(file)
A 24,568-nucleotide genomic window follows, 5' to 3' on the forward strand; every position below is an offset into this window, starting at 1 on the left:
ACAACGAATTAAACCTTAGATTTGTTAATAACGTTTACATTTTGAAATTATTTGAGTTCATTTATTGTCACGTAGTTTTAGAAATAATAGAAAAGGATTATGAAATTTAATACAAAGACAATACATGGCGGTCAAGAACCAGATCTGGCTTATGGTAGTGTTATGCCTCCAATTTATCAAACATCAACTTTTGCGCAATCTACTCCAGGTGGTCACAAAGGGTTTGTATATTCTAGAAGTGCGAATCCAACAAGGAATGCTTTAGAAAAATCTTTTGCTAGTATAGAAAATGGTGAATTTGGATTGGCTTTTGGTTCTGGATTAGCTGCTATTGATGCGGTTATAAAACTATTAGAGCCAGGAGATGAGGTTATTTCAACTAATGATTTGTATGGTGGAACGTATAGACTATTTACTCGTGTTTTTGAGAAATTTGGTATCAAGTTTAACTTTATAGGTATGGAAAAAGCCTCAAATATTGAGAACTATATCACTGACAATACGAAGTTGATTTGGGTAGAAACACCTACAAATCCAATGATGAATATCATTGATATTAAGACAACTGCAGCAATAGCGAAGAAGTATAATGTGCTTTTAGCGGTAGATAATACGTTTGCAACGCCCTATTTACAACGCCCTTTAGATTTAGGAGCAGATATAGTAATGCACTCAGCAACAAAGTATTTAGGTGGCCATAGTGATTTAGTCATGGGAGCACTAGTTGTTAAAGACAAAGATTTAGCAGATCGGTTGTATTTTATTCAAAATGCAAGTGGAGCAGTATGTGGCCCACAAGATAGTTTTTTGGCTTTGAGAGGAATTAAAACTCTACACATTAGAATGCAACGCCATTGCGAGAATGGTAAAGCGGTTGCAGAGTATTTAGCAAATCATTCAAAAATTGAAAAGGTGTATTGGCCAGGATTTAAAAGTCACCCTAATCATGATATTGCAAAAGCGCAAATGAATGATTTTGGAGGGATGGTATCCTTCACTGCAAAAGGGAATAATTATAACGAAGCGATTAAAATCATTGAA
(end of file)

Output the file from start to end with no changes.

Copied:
A 24,568-nucleotide genomic window follows, 5' to 3' on the forward strand; every position below is an offset into this window, starting at 1 on the left:
ACAACGAATTAAACCTTAGATTTGTTAATAACGTTTACATTTTGAAATTATTTGAGTTCATTTATTGTCACGTAGTTTTAGAAATAATAGAAAAGGATTATGAAATTTAATACAAAGACAATACATGGCGGTCAAGAACCAGATCTGGCTTATGGTAGTGTTATGCCTCCAATTTATCAAACATCAACTTTTGCGCAATCTACTCCAGGTGGTCACAAAGGGTTTGTATATTCTAGAAGTGCGAATCCAACAAGGAATGCTTTAGAAAAATCTTTTGCTAGTATAGAAAATGGTGAATTTGGATTGGCTTTTGGTTCTGGATTAGCTGCTATTGATGCGGTTATAAAACTATTAGAGCCAGGAGATGAGGTTATTTCAACTAATGATTTGTATGGTGGAACGTATAGACTATTTACTCGTGTTTTTGAGAAATTTGGTATCAAGTTTAACTTTATAGGTATGGAAAAAGCCTCAAATATTGAGAACTATATCACTGACAATACGAAGTTGATTTGGGTAGAAACACCTACAAATCCAATGATGAATATCATTGATATTAAGACAACTGCAGCAATAGCGAAGAAGTATAATGTGCTTTTAGCGGTAGATAATACGTTTGCAACGCCCTATTTACAACGCCCTTTAGATTTAGGAGCAGATATAGTAATGCACTCAGCAACAAAGTATTTAGGTGGCCATAGTGATTTAGTCATGGGAGCACTAGTTGTTAAAGACAAAGATTTAGCAGATCGGTTGTATTTTATTCAAAATGCAAGTGGAGCAGTATGTGGCCCACAAGATAGTTTTTTGGCTTTGAGAGGAATTAAAACTCTACACATTAGAATGCAACGCCATTGCGAGAATGGTAAAGCGGTTGCAGAGTATTTAGCAAATCATTCAAAAATTGAAAAGGTGTATTGGCCAGGATTTAAAAGTCACCCTAATCATGATATTGCAAAAGCGCAAATGAATGATTTTGGAGGGATGGTATCCTTCACTGCAAAAGGGAATAATTATAACGAAGCGATTAAAATCATTGAA